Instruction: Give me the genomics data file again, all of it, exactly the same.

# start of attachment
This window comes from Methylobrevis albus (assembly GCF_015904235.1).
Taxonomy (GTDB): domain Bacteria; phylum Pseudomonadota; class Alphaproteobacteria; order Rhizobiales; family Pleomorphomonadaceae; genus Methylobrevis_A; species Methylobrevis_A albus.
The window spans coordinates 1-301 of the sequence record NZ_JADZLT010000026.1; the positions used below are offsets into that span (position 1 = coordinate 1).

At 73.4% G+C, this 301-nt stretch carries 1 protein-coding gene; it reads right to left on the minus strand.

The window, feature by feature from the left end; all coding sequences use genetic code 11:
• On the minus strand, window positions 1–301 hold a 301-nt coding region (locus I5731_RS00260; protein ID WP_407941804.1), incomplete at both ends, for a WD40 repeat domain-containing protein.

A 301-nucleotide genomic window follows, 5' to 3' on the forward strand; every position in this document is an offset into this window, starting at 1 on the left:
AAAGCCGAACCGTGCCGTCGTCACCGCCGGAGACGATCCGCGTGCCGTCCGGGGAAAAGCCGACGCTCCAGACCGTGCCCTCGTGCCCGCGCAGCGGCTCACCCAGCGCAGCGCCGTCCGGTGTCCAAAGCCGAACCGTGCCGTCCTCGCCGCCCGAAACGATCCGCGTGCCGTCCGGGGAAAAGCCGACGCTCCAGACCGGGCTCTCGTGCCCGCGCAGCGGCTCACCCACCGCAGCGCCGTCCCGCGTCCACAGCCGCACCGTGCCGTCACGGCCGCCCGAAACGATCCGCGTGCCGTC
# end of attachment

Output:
This window comes from Methylobrevis albus (assembly GCF_015904235.1).
Taxonomy (GTDB): domain Bacteria; phylum Pseudomonadota; class Alphaproteobacteria; order Rhizobiales; family Pleomorphomonadaceae; genus Methylobrevis_A; species Methylobrevis_A albus.
The window spans coordinates 1-301 of the sequence record NZ_JADZLT010000026.1; the positions used below are offsets into that span (position 1 = coordinate 1).

At 73.4% G+C, this 301-nt stretch carries 1 protein-coding gene; it reads right to left on the minus strand.

The window, feature by feature from the left end; all coding sequences use genetic code 11:
• On the minus strand, window positions 1–301 hold a 301-nt coding region (locus I5731_RS00260; protein ID WP_407941804.1), incomplete at both ends, for a WD40 repeat domain-containing protein.

A 301-nucleotide genomic window follows, 5' to 3' on the forward strand; every position in this document is an offset into this window, starting at 1 on the left:
AAAGCCGAACCGTGCCGTCGTCACCGCCGGAGACGATCCGCGTGCCGTCCGGGGAAAAGCCGACGCTCCAGACCGTGCCCTCGTGCCCGCGCAGCGGCTCACCCAGCGCAGCGCCGTCCGGTGTCCAAAGCCGAACCGTGCCGTCCTCGCCGCCCGAAACGATCCGCGTGCCGTCCGGGGAAAAGCCGACGCTCCAGACCGGGCTCTCGTGCCCGCGCAGCGGCTCACCCACCGCAGCGCCGTCCCGCGTCCACAGCCGCACCGTGCCGTCACGGCCGCCCGAAACGATCCGCGTGCCGTC